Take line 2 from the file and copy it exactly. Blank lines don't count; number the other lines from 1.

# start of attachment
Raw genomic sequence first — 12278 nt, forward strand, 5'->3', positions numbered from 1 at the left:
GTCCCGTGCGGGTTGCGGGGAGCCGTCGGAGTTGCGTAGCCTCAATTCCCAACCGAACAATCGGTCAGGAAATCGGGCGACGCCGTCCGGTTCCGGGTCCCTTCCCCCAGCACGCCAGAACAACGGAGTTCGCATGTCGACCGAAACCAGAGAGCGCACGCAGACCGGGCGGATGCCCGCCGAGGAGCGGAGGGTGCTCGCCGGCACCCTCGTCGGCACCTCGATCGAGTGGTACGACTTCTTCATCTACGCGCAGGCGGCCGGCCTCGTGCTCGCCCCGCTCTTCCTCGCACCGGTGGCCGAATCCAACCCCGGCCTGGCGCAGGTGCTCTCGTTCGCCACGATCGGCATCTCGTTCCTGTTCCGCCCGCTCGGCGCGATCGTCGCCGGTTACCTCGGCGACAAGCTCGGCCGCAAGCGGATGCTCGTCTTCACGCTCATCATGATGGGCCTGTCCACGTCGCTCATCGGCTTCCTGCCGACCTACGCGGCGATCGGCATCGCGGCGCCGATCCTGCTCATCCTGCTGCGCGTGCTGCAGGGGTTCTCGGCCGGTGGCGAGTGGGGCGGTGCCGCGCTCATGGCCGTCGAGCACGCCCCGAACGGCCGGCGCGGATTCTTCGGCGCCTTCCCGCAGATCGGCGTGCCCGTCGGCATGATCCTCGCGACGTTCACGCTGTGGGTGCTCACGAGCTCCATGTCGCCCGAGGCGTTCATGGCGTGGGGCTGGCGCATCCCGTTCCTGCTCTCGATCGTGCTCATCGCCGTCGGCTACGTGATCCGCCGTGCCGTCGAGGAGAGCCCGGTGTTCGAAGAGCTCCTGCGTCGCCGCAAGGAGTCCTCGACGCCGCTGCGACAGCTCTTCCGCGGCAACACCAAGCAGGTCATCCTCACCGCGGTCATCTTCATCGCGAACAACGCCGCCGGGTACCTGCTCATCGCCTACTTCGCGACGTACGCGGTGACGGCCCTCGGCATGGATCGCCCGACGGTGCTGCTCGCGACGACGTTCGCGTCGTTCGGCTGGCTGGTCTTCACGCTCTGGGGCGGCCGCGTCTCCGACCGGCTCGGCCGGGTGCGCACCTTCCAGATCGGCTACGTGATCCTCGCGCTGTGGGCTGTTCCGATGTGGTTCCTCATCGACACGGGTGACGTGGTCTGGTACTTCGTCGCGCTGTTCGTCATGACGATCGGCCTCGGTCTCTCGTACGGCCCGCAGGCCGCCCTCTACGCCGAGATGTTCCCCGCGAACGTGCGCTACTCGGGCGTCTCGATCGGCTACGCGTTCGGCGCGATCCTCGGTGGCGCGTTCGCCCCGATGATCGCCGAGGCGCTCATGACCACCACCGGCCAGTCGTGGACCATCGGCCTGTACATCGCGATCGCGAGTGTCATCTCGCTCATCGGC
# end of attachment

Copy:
GTCCCGTGCGGGTTGCGGGGAGCCGTCGGAGTTGCGTAGCCTCAATTCCCAACCGAACAATCGGTCAGGAAATCGGGCGACGCCGTCCGGTTCCGGGTCCCTTCCCCCAGCACGCCAGAACAACGGAGTTCGCATGTCGACCGAAACCAGAGAGCGCACGCAGACCGGGCGGATGCCCGCCGAGGAGCGGAGGGTGCTCGCCGGCACCCTCGTCGGCACCTCGATCGAGTGGTACGACTTCTTCATCTACGCGCAGGCGGCCGGCCTCGTGCTCGCCCCGCTCTTCCTCGCACCGGTGGCCGAATCCAACCCCGGCCTGGCGCAGGTGCTCTCGTTCGCCACGATCGGCATCTCGTTCCTGTTCCGCCCGCTCGGCGCGATCGTCGCCGGTTACCTCGGCGACAAGCTCGGCCGCAAGCGGATGCTCGTCTTCACGCTCATCATGATGGGCCTGTCCACGTCGCTCATCGGCTTCCTGCCGACCTACGCGGCGATCGGCATCGCGGCGCCGATCCTGCTCATCCTGCTGCGCGTGCTGCAGGGGTTCTCGGCCGGTGGCGAGTGGGGCGGTGCCGCGCTCATGGCCGTCGAGCACGCCCCGAACGGCCGGCGCGGATTCTTCGGCGCCTTCCCGCAGATCGGCGTGCCCGTCGGCATGATCCTCGCGACGTTCACGCTGTGGGTGCTCACGAGCTCCATGTCGCCCGAGGCGTTCATGGCGTGGGGCTGGCGCATCCCGTTCCTGCTCTCGATCGTGCTCATCGCCGTCGGCTACGTGATCCGCCGTGCCGTCGAGGAGAGCCCGGTGTTCGAAGAGCTCCTGCGTCGCCGCAAGGAGTCCTCGACGCCGCTGCGACAGCTCTTCCGCGGCAACACCAAGCAGGTCATCCTCACCGCGGTCATCTTCATCGCGAACAACGCCGCCGGGTACCTGCTCATCGCCTACTTCGCGACGTACGCGGTGACGGCCCTCGGCATGGATCGCCCGACGGTGCTGCTCGCGACGACGTTCGCGTCGTTCGGCTGGCTGGTCTTCACGCTCTGGGGCGGCCGCGTCTCCGACCGGCTCGGCCGGGTGCGCACCTTCCAGATCGGCTACGTGATCCTCGCGCTGTGGGCTGTTCCGATGTGGTTCCTCATCGACACGGGTGACGTGGTCTGGTACTTCGTCGCGCTGTTCGTCATGACGATCGGCCTCGGTCTCTCGTACGGCCCGCAGGCCGCCCTCTACGCCGAGATGTTCCCCGCGAACGTGCGCTACTCGGGCGTCTCGATCGGCTACGCGTTCGGCGCGATCCTCGGTGGCGCGTTCGCCCCGATGATCGCCGAGGCGCTCATGACCACCACCGGCCAGTCGTGGACCATCGGCCTGTACATCGCGATCGCGAGTGTCATCTCGCTCATCGGC